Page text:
Before Steph Curry thrilled NBA arenas with his lethal, long-range jump shot, he burst onto the scene as a sophomore star at Davidson College in March 2008.
Under coach Bob McKillop's watch, Curry wowed the nation by leading the Wildcats to an Elite Eight berth, where they lost to the eventual national champion Kansas Jayhawks.
Eleven years later, the Warriors star is a three-time NBA champion, a two-time MVP and almost universally regarded as the greatest shooter in league history.
While the jump shot always has been pristine, it was Curry's time with McKillop at Davidson that allowed him to become the legend he is today.
"He gave me all the confidence in the world, in terms of what I could be -- in terms of being a man, the balance of on-the-court and off-the-court expectations," Curry told ESPN's Tom Junod. "He was an example of that every day, and we had no choice but to follow suit."
It's hard to think of Curry without confidence, but there was a time when he needed to find it. It was McKillop who helped Curry see the player he would become.
"He told me when I was a freshman that I had license to shoot any shot I wanted, but I'd have to work for it," Curry said. "I'd have to put in the time and actually commit to learning on the job. Even when I failed early freshman year, he stayed in my ear because he saw my potential before I did."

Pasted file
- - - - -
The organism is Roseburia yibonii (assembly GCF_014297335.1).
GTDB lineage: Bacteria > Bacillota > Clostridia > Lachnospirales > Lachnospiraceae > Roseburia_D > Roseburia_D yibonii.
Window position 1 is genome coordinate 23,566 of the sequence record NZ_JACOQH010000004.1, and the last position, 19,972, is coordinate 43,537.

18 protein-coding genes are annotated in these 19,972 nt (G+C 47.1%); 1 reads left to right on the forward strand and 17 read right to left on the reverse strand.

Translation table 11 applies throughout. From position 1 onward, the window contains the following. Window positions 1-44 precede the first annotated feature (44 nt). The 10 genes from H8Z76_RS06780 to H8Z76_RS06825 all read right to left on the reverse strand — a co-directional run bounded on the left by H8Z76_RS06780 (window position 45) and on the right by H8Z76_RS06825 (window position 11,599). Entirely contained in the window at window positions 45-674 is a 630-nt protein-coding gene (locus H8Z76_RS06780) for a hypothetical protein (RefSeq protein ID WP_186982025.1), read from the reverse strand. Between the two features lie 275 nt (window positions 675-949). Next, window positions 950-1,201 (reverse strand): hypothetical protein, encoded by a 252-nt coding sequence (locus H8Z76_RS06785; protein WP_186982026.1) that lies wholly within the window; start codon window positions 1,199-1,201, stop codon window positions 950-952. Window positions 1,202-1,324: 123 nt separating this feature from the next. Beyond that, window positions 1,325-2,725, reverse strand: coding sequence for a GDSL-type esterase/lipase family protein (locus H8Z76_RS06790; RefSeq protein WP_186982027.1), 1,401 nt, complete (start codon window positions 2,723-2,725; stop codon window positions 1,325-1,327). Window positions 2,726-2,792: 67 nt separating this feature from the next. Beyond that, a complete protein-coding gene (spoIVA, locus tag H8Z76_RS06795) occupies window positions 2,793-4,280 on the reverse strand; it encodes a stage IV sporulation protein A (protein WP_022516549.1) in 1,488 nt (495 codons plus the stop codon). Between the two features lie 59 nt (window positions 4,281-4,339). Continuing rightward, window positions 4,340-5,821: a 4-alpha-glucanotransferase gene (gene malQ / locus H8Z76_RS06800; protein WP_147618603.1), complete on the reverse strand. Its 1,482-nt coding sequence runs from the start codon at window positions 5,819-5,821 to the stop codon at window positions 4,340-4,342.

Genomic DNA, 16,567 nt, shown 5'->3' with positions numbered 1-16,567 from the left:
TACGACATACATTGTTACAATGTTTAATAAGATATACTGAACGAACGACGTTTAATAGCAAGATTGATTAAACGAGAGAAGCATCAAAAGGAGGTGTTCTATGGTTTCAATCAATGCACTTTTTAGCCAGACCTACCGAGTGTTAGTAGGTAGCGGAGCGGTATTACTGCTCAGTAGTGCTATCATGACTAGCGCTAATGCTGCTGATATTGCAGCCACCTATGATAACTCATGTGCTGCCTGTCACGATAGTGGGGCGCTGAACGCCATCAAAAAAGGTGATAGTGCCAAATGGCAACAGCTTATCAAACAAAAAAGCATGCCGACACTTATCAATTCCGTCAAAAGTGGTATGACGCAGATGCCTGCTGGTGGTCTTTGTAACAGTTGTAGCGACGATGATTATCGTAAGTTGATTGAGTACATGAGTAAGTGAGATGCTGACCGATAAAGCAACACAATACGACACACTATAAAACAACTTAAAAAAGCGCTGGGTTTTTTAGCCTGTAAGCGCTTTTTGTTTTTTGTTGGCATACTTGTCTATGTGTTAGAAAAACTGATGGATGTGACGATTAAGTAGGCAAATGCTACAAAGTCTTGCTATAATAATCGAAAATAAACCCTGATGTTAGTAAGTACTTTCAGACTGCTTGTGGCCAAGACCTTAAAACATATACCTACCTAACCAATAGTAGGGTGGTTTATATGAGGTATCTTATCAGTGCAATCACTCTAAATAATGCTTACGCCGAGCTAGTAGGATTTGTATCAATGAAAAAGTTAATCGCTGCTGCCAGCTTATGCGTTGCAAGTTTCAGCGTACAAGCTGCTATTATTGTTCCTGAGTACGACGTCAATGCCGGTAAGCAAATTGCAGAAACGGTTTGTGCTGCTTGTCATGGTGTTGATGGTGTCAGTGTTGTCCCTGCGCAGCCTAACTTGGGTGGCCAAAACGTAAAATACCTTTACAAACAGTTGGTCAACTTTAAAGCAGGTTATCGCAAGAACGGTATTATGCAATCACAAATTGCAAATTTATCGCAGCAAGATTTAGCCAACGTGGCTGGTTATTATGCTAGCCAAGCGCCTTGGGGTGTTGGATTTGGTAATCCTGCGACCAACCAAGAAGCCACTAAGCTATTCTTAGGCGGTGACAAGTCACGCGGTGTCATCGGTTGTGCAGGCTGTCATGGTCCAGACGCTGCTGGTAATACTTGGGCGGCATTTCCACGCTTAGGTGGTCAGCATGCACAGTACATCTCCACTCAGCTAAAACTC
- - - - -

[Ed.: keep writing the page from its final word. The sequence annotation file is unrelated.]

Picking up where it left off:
McKillop knew Curry was special, but even he didn't know Steph would become what he did.
"I thought we had a game-changer," McKillop told Junod. "You never think of it as revolutionary as it's going on. You're just thinking he's the right guy taking the right shot at the right time because he's making it."
Warriors coach Steve Kerr undoubtedly feels the same way.
After being taken with the No. 7 overall pick in the 2009 NBA Draft, Curry labored early in his career, set back by ankle injuries and an imperfect Warriors roster. But during the 2014-15 season, Curry took a leap, becoming an MVP and leading the Warriors to the NBA title.
The rest, as they say, is history.